Feel the parsnips' pain
By Patrick West - 02 August 13:00

Patrick West, a vegetarian, argues that if we concede rights to animals, we must also allow them for

To tag or not to tag?
By Michael Bird - 26 July 13:00

Observations on privacy

Big ideas - The race against time
By Ian Hacking - 26 July 13:00

Neuroscience - The hot money is on "brain science". Why? Because the people who hold the purse strin

Dragged into the digital age
By James Crabtree - 26 July 13:00

Ten years ago this month, the first British MP entered cyberspace. Now hundreds of politicians have

Big ideas - As long as a piece of string
By Robin McKie - 26 July 13:00

Physics - Albert Einstein (left) sought unsuccessfully for a "theory of everything" that would combi

A subculture in the cybersalons
By Alex Greenwood - 26 July 13:00

Across the internet, weblogs, forums, news groups and magazines are helping to reinvigorate civic pa

From the ground up
By Alexander Stevenson - 26 July 13:00

Whether you want to complain about trees or pay your council tax, local authorities are using new te

Big ideas - Rediscover a common cause or die
By Terry Eagleton - 26 July 13:00

Culture - We used to find unity in a shared heritage. Yet we are set on defining our difference

How to ask for a cup of tea
By Elise Castelli - 26 July 13:00

Observations on education

The UK's quiet revolution
By Kathryn Corrick - 26 July 13:00

By Kathryn Corrick, <em>NS</em> online manager

Up your street
By Tom Armitage - 26 July 13:00

Observations on civic renewal

Big ideas - Why an unequal society is an unhealthy society
By Marek Kohn - 26 July 13:00

Biology - Poor relationships and low status don't just make people envious. They also interfere with

Voices from beyond the grave
By Rayne Gasper - 19 July 13:00

Observations on afterlife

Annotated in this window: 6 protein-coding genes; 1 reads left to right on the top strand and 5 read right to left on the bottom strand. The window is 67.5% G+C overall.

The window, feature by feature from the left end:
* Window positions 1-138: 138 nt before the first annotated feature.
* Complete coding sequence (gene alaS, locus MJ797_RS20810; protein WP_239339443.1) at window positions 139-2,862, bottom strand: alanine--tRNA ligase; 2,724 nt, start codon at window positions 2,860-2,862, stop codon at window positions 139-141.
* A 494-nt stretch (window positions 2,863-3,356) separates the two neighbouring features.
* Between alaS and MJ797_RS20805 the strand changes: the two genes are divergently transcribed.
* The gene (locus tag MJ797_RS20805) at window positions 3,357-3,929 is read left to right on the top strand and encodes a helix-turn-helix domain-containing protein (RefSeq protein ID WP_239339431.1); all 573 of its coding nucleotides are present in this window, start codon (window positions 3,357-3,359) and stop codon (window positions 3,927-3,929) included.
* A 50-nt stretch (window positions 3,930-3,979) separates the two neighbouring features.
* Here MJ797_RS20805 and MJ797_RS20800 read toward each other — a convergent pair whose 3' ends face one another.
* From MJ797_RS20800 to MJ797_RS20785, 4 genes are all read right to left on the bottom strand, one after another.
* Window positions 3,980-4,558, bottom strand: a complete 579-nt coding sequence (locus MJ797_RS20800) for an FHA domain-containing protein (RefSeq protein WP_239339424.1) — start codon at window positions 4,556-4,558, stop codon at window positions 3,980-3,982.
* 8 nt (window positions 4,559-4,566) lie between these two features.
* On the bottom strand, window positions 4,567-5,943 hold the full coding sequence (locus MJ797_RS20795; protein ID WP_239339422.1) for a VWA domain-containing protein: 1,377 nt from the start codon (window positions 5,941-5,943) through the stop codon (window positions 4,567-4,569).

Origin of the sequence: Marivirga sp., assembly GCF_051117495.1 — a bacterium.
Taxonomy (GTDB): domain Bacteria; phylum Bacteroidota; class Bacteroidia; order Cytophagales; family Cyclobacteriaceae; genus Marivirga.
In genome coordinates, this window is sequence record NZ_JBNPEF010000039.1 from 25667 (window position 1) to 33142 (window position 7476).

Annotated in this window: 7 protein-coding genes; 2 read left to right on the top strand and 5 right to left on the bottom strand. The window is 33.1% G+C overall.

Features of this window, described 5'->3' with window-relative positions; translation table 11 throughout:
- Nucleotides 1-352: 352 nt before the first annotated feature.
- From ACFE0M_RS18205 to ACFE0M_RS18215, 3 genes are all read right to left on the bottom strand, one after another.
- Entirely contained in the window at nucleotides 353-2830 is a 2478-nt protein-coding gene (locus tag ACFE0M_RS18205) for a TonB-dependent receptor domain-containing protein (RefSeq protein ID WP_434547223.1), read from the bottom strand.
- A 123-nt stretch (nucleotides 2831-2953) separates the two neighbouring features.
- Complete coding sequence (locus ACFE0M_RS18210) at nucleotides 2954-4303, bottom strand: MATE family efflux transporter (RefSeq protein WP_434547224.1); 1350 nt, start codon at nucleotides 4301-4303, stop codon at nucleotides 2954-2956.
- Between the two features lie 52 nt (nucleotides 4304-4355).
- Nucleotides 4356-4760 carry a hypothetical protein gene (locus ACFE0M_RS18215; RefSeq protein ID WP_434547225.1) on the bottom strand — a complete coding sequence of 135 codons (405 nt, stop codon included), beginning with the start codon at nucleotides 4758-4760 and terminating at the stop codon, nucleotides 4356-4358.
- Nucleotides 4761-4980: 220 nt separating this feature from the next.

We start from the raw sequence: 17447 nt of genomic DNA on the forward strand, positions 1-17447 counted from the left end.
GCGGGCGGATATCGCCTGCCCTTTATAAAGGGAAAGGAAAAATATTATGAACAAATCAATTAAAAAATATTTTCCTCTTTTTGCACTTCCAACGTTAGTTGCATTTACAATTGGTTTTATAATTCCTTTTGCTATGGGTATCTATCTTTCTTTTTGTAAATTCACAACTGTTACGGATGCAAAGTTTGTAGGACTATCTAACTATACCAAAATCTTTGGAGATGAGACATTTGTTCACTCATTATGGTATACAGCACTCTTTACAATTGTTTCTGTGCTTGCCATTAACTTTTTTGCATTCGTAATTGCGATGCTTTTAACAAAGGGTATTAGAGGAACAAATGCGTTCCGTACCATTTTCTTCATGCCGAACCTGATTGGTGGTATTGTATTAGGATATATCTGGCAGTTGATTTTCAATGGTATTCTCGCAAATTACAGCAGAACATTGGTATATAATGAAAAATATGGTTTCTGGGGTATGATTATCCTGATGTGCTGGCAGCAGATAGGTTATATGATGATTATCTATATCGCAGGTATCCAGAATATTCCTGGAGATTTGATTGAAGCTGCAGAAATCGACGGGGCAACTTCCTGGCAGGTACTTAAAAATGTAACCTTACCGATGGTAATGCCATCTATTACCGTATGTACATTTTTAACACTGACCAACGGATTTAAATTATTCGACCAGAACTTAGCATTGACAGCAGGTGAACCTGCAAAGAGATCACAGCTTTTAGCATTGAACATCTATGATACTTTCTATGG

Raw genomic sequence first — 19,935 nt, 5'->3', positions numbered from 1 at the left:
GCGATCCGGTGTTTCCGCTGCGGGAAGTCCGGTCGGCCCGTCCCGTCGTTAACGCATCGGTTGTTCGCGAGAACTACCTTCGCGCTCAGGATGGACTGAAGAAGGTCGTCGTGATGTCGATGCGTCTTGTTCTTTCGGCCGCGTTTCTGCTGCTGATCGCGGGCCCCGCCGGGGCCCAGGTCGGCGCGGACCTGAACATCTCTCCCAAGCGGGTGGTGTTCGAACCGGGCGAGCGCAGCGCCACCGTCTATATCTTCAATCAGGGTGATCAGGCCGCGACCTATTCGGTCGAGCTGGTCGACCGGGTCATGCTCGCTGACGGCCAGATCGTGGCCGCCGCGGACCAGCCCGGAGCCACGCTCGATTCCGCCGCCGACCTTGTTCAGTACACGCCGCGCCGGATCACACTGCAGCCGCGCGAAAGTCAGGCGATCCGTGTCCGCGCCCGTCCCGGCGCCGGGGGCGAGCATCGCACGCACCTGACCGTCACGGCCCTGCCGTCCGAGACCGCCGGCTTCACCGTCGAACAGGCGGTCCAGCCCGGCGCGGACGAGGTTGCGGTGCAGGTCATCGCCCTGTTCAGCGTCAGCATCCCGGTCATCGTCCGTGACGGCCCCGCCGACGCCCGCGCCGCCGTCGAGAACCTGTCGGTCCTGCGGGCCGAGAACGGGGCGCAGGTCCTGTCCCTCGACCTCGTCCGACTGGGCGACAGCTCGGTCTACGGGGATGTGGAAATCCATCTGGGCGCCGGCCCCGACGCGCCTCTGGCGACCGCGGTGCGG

New Statesman/BT round table: Cardiff - From farce to treasure trove
By Robert Colvile - 12 July 13:00

G B Shaw dismissed communications technology as ridiculous, but today, the link between profitabilit

By James Crabtree - 05 July 13:00

London's transport - Observations on technology

Where there's a will, there's a way
By Robert Colvile - 05 July 13:00

London, the country's economic motor, is powering ahead with broadband. The problem is how to ensure

Microsoft owns your sweat
By Sarah Richardson - 05 July 13:00

Observations on patents

Blow, blow thou winter wind
By Andrew Simms - 28 June 13:00

The planet can no longer sustain our oil addiction. Renewable energies, meanwhile, hold the key to e

The philosopher as dangerous liar
By Patrick West - 28 June 13:00

Michel Foucault taught that might is right, truth is relative, and history just an interesting narra

Belfast's broad horizons
By Gavin Sheridan - 28 June 13:00

In recent times, Northern Ireland has been troubled by social exclusion. But thanks to new technolog

NS Essay - Is Muslim civilisation set on a fixed course to decline?
By Ziauddin Sardar - 14 June 13:00

Wahhabism, the Saudis' brand of Islam, negates the very idea of evolution in human thought and moral

Rise of the terrorist professors
By Kevin Toolis - 14 June 13:00

Throughout academia, the study of terrorism is booming. But in reality, argues Kevin Toolis, these "

A new kind of republic
By Simon Willis - 31 May 13:00

Experiences of connecting cities and their citizens are different around the world, but a common the

NS Essay - 'Everywhere, even in Africa, the world is running out of children'
By Phillip Longman - 31 May 13:00

Urbanisation, TV and the growing employment of women have led to steeply falling birth rates, even i

A helping hand from the state
By Michael Cross - 31 May 13:00

Broadband Britain is emerging thanks to some Nordic-style nurturing of networks to serve schools, ho

How the people have made it happen
By Graeme Wearden - 31 May 13:00

Communities trapped on the wrong side of the broadband divide have handed out leaflets, created webs

Americans get a raw deal
By Mark Bearn - 31 May 13:00

High prices and poor technology are symptoms of a deeper malaise

That was the vote. Now for the real election
By George Monbiot - 31 May 13:00

In India, the world's largest democracy, democracy has been prohibited. The owners of property have

You, too, can change your life
By Anthony Capstick - 31 May 13:00

New technology can turn work into a pleasure, get the cooker fixed quickly and even help people walk

On the political agenda
By James Crabtree - 31 May 13:00

Technology policy in an election year? Don't hold your breath. And anyway, President Bush is no techno-phile. His most coherent thought on the network society came during the 2000 race.